• Once students have found their “triplets”, they write down a word that contains their long vowel team on the back of each card.
    • For example, the igh group might write down night, right, and sigh on the back of their cards.
  • When the “triplets” are done, each group comes and shares their long vowel teams and words with the class.
 

Long Vowel Combination Cards

How to Play:

  • On the computer, write down words that contain long vowel teams.
  • With each word, spell it differently three times.  For example, rane, rain, rayn,
  • Students go through each word and circle the correct spelling.
  • Here are some to get you started:
    • hay, hai, heigh
    • feet, fete, feyt 
    • sie, sy, sigh
    • bote, bowt, boat
    • clue, cloo, clew
  • Some students may feel hesitant when they see the options of so many vowel teams and they may feel like they won’t be able to spell the word correctly.  But this is a particularly helpful activity because it shows students that much of the time, other spellings of the word look awkward and silly.  This activity shows students that, usually, the correct spelling is obvious.

 

Quiz Your Partner

How to Play:

  • This activity is played like the previous vowel teams cards activity, only the students are the ones that come up with the words!
  • Each student finds a partner and sits across from them.
  • Students share a piece of paper.  Student #1 writes down three of the same word, spelled differently each time as to “quiz” their partner.  
    • Be sure that the “misspelled” parts are the long vowel combinations.
  • Student #1 slides the paper to Student #2, who looks at each word.  He or she then circles the word that’s spelled correctly.
  • Student #2 takes his or her turn to create a list with only one correct spelling.

 

Long Vowel Teams Reading Intervention Mats

What to Do:

 

What They Are:

  • These reading intervention mats are a top-notch way to practice long vowel teams.
  • Each mat contains numerous literacy components, such as fluency, fluency in isolation, vocabulary, comprehension, and blending – all in ONE mat!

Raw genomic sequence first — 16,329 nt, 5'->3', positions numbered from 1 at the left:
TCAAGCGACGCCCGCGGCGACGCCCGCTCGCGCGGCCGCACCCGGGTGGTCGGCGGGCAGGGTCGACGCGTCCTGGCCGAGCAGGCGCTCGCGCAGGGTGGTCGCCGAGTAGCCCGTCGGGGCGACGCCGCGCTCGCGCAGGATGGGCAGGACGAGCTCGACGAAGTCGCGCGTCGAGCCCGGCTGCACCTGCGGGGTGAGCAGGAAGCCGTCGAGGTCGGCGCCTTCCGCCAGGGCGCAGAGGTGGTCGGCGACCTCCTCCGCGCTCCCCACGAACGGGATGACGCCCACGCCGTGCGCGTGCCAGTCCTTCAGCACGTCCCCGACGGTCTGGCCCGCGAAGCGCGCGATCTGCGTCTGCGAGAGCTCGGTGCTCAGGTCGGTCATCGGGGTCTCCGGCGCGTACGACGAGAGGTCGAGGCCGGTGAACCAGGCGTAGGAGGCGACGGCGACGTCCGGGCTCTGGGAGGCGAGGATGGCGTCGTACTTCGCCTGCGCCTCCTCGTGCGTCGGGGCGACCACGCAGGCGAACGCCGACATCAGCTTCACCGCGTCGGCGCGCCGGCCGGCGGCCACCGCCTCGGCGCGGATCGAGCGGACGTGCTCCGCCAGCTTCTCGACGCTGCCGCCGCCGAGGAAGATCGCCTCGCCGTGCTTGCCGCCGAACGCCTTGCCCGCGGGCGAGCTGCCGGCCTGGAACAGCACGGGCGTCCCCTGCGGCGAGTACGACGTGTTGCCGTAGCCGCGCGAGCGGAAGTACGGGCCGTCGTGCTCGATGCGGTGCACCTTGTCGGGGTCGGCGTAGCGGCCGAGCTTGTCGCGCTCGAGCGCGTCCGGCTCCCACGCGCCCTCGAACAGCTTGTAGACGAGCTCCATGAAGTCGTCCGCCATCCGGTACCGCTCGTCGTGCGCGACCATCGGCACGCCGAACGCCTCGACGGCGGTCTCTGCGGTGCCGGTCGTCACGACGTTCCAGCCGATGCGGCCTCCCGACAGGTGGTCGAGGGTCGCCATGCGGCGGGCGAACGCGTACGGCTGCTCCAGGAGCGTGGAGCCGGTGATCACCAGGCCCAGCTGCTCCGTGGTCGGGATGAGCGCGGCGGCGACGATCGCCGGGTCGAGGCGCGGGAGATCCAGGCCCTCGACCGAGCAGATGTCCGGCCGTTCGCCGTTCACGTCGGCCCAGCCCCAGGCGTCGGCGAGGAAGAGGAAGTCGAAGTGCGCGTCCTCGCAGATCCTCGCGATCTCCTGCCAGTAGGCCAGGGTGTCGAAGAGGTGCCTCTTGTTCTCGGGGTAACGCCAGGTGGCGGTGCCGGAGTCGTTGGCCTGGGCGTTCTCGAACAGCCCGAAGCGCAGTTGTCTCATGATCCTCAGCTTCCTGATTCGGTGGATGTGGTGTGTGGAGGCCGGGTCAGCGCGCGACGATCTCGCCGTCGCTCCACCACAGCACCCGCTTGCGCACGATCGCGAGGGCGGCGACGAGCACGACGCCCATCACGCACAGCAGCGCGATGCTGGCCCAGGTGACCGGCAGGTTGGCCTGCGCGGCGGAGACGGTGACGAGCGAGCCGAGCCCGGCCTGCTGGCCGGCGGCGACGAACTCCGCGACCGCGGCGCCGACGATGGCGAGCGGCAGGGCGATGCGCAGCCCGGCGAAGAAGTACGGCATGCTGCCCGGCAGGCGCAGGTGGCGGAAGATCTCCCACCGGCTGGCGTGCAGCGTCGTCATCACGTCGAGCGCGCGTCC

• Confidence-builders as students make their way through the page, gaining assurance as they practice a specific phonics skill.
  • Perfect for teachers, literacy specialists, tutors, classroom aides, and parents alike.

 

How to Play:

  • Print off these mats (one for each student) and watch them work their way through.
  • Use in small groups as interventions for students who need extra help
    • With my GROWING Bundle, you’ll be able to differentiate based upon the small group’s needs.
  • Toss the mats up on the board and work through one as a whole group.  
  • Use these mats as independent work for “fast finishers” when they’ve completed a task.
  • Pair up students as they work through these mats together
  • Slip them in a dry erase pocket and use it as a literacy center.

 

Long vowel teams don’t need to be a roadblock for you and your students.  With these fun activities, plus my Long Vowel Teams Mats, your students will be busy bees themselves!

Here are a few more long vowel activity ideas!

Also- here are some long vowel team passages!

Aylin Claahsen

Aylin Claahsen

Providing resources and support to engage all readers.

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Hi, I'm Aylin!

I’m so happy you’re here! I’m a certified reading specialist who loves talking all things literacy. I have a huge passion for providing resources and support to engage all readers!